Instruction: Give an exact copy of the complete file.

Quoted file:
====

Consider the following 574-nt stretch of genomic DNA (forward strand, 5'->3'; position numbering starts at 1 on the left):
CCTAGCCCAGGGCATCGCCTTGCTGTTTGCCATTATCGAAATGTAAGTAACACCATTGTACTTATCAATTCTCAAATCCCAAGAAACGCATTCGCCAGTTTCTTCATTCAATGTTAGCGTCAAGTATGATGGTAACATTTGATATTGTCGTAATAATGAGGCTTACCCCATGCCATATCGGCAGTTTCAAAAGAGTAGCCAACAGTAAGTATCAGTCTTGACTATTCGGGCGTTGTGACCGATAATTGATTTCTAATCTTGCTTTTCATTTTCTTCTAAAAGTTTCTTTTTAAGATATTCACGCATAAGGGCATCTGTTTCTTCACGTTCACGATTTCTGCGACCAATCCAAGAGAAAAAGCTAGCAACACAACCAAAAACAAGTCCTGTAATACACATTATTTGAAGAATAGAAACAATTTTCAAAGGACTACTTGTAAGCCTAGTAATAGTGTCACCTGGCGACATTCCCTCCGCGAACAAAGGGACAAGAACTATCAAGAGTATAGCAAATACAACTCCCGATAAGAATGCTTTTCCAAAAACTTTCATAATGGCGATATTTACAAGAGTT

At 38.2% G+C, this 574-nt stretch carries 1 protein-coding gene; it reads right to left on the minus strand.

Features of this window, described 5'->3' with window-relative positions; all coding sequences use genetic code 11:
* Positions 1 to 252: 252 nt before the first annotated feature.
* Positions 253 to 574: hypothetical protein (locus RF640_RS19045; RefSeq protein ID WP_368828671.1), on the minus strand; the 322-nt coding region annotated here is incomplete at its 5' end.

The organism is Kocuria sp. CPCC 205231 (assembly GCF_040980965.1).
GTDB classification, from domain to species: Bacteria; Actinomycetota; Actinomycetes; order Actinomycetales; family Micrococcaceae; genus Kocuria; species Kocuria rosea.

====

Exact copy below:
Consider the following 574-nt stretch of genomic DNA (forward strand, 5'->3'; position numbering starts at 1 on the left):
CCTAGCCCAGGGCATCGCCTTGCTGTTTGCCATTATCGAAATGTAAGTAACACCATTGTACTTATCAATTCTCAAATCCCAAGAAACGCATTCGCCAGTTTCTTCATTCAATGTTAGCGTCAAGTATGATGGTAACATTTGATATTGTCGTAATAATGAGGCTTACCCCATGCCATATCGGCAGTTTCAAAAGAGTAGCCAACAGTAAGTATCAGTCTTGACTATTCGGGCGTTGTGACCGATAATTGATTTCTAATCTTGCTTTTCATTTTCTTCTAAAAGTTTCTTTTTAAGATATTCACGCATAAGGGCATCTGTTTCTTCACGTTCACGATTTCTGCGACCAATCCAAGAGAAAAAGCTAGCAACACAACCAAAAACAAGTCCTGTAATACACATTATTTGAAGAATAGAAACAATTTTCAAAGGACTACTTGTAAGCCTAGTAATAGTGTCACCTGGCGACATTCCCTCCGCGAACAAAGGGACAAGAACTATCAAGAGTATAGCAAATACAACTCCCGATAAGAATGCTTTTCCAAAAACTTTCATAATGGCGATATTTACAAGAGTT

At 38.2% G+C, this 574-nt stretch carries 1 protein-coding gene; it reads right to left on the minus strand.

Features of this window, described 5'->3' with window-relative positions; all coding sequences use genetic code 11:
* Positions 1 to 252: 252 nt before the first annotated feature.
* Positions 253 to 574: hypothetical protein (locus RF640_RS19045; RefSeq protein ID WP_368828671.1), on the minus strand; the 322-nt coding region annotated here is incomplete at its 5' end.

The organism is Kocuria sp. CPCC 205231 (assembly GCF_040980965.1).
GTDB classification, from domain to species: Bacteria; Actinomycetota; Actinomycetes; order Actinomycetales; family Micrococcaceae; genus Kocuria; species Kocuria rosea.